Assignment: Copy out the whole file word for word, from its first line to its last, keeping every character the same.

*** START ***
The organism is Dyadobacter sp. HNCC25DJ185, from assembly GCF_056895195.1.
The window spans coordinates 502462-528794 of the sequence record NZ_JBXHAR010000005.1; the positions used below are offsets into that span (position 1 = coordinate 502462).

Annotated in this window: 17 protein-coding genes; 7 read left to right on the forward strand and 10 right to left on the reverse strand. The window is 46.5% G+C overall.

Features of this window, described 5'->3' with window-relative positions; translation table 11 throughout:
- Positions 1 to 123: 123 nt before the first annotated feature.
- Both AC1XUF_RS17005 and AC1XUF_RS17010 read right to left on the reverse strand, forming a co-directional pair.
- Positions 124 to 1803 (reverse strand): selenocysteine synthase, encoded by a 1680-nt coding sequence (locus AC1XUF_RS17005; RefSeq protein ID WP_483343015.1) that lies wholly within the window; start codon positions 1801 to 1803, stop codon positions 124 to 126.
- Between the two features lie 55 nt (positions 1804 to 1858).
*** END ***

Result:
The organism is Dyadobacter sp. HNCC25DJ185, from assembly GCF_056895195.1.
The window spans coordinates 502462-528794 of the sequence record NZ_JBXHAR010000005.1; the positions used below are offsets into that span (position 1 = coordinate 502462).

Annotated in this window: 17 protein-coding genes; 7 read left to right on the forward strand and 10 right to left on the reverse strand. The window is 46.5% G+C overall.

Features of this window, described 5'->3' with window-relative positions; translation table 11 throughout:
- Positions 1 to 123: 123 nt before the first annotated feature.
- Both AC1XUF_RS17005 and AC1XUF_RS17010 read right to left on the reverse strand, forming a co-directional pair.
- Positions 124 to 1803 (reverse strand): selenocysteine synthase, encoded by a 1680-nt coding sequence (locus AC1XUF_RS17005; RefSeq protein ID WP_483343015.1) that lies wholly within the window; start codon positions 1801 to 1803, stop codon positions 124 to 126.
- Between the two features lie 55 nt (positions 1804 to 1858).